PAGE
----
Mental Health in the Cree Peoples of Northern Quebec: Relationships Among Trauma, Familial Psychological Distress, and Mood or Anxiety Disorders
Référence bibliographique 
Heath, Laura M., Torrie, Jill et Gill, Kathryn J. 2019. «Mental Health in the Cree Peoples of Northern Quebec: Relationships Among Trauma, Familial Psychological Distress, and Mood or Anxiety Disorders ». Revue canadienne de psychiatrie / Canadian Journal of Psychiatry, vol. 64, no 3, p. 180-189.
Intentions : «The present study aimed to measure physical health, lifetime rates of anxiety and mood disorders, and substance dependence among a […] Cree communities in Northern Quebec.» (p. 181)
Échantillon/Matériau : «[A] total of 506 randomly selected individuals from 4 of the 9 Cree communities from Northern Quebec were included in this study.» (p. 182)
Instruments : Questionnaires
Type de traitement des données : Analyse statistique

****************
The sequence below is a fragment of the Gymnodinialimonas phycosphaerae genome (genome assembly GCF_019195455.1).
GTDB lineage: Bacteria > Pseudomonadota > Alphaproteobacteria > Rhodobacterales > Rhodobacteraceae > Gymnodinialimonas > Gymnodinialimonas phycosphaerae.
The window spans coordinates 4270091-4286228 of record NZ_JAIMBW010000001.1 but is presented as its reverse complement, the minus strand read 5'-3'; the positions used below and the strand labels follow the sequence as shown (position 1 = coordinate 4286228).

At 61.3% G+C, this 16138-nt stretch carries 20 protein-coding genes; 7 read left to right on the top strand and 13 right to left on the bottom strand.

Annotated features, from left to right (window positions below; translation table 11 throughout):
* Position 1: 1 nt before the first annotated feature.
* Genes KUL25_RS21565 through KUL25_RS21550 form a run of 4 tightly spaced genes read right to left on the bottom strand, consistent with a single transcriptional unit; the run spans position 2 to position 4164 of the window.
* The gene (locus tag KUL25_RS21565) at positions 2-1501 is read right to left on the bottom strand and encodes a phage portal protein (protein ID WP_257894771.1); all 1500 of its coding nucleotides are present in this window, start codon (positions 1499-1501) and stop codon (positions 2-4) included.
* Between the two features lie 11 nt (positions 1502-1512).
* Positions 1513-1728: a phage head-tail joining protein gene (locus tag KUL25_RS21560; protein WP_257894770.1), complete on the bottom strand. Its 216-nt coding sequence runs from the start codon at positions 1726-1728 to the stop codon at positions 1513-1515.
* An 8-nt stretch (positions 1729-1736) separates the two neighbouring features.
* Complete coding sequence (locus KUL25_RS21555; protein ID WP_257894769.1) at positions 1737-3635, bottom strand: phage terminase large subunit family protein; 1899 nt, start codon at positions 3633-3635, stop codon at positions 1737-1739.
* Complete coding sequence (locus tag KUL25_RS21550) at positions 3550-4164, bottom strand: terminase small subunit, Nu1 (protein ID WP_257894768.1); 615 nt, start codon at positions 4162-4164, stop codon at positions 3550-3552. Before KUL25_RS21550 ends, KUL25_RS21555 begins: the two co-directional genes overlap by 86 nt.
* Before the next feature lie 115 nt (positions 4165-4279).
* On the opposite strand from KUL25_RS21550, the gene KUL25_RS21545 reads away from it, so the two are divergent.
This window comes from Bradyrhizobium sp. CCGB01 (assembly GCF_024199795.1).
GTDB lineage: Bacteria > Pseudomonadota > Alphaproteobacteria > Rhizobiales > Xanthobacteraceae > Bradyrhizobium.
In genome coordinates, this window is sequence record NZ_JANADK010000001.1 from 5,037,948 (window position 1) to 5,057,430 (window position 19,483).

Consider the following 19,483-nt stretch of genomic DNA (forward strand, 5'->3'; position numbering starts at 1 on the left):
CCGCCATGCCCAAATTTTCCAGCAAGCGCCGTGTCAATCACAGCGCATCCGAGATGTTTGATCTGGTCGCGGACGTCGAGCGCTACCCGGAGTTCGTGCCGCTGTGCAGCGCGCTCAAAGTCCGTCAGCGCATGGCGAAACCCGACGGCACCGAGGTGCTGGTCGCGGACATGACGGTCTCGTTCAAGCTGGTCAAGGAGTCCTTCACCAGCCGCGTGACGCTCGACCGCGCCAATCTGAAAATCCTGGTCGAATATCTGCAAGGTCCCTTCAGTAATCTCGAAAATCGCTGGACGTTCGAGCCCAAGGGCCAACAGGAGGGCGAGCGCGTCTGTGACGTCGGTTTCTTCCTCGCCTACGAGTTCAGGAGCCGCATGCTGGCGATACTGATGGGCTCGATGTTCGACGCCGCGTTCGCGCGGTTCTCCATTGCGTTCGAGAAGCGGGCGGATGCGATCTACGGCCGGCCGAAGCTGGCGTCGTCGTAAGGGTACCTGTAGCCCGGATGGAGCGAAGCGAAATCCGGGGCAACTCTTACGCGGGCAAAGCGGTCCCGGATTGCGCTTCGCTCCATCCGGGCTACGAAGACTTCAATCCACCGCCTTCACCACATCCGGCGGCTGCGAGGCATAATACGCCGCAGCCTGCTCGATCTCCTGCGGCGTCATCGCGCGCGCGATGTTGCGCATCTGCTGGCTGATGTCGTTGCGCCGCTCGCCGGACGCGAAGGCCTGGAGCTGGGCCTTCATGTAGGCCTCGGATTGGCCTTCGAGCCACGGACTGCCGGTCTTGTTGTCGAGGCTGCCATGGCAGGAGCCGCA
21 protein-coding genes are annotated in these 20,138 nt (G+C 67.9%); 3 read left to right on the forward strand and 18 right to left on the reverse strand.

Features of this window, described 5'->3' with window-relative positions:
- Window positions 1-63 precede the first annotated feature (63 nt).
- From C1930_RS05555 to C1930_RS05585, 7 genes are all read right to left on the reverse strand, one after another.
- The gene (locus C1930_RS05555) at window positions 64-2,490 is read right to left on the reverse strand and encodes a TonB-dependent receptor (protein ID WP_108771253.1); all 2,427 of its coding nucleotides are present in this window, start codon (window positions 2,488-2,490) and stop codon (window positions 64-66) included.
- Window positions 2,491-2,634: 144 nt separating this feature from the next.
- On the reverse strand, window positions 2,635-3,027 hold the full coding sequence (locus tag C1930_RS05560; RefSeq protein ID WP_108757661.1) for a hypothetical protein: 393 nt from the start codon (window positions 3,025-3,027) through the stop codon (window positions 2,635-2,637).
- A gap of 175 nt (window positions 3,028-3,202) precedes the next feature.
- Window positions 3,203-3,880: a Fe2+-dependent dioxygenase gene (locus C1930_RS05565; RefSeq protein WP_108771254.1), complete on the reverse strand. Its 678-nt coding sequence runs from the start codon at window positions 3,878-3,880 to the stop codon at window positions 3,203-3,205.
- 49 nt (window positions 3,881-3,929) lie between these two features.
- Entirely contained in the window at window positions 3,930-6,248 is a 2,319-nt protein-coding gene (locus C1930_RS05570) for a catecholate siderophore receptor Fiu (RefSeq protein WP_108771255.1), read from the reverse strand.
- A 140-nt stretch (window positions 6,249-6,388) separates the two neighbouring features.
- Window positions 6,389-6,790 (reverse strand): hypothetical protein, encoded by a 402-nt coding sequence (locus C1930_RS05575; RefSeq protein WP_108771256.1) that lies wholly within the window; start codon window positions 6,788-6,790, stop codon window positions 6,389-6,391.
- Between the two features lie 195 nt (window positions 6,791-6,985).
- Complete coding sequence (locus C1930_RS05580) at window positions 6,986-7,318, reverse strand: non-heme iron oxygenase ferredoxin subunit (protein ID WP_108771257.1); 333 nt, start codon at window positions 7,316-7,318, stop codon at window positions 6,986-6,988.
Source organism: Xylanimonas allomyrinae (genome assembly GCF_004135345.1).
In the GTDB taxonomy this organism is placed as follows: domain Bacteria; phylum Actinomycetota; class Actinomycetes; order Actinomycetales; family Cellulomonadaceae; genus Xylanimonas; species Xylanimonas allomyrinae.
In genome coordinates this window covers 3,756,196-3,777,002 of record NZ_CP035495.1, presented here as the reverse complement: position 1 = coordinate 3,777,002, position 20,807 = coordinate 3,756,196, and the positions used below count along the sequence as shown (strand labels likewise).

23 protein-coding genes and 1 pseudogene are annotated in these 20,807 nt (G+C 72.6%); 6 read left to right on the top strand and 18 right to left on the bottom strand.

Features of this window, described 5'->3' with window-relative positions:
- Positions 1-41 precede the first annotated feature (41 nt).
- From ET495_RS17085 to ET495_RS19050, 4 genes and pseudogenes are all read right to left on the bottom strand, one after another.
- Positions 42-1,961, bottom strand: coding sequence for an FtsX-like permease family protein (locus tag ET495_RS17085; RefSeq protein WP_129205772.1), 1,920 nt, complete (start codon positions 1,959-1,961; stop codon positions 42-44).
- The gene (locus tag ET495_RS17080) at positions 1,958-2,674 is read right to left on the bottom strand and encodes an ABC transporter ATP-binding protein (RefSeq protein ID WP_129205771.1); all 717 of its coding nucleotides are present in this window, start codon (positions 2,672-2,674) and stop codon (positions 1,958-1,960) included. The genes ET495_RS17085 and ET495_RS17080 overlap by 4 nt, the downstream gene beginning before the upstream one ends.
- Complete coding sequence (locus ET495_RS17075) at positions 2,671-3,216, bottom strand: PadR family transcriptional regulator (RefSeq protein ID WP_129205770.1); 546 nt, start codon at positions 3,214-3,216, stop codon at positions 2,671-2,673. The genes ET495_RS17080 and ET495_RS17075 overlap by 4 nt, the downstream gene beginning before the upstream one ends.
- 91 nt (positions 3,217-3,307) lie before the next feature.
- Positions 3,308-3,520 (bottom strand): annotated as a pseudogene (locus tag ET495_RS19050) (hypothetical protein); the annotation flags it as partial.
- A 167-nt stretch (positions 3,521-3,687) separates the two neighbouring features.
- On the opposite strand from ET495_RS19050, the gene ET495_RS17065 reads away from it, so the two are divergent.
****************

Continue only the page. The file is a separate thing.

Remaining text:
«Overall, compared with the Canadian general population, Cree adults in this study experienced higher rates of physical (26.1% v. 47.1%) and sexual (10.1% v. 29.7%) abuse. Being female, history of physical or sexual abuse, problems with family, and substance abuse were significant predictors of the presence of anxiety and mood disorders in the hierarchical regression model. The relationship among experiences of physical and sexual abuse, substance use problems, depression, anxiety, and suicide ideation and attempts has been demonstrated along with the presence of intergenerational transmission of violence and substance abuse among an urban Aboriginal population. Aboriginal women are also more likely to live in environments in which substance abuse and domestic violence are widespread. It is important to consider both the individual effects and the broader historical context within which intergenerational trauma has been experienced by Aboriginal peoples. Health disparities are directly and indirectly related to many factors, including social, economic, cultural, and political inequities. Aboriginal communities have consistently attributed the disproportionate rates of psychological distress to their historical experiences of colonialism, including community dislocation and placement of children into residential schools. With the current legislation governing child welfare, it is estimated that there are 3 times as many Aboriginal children being removed from their families than at the height of the residential school system.» (p. 186)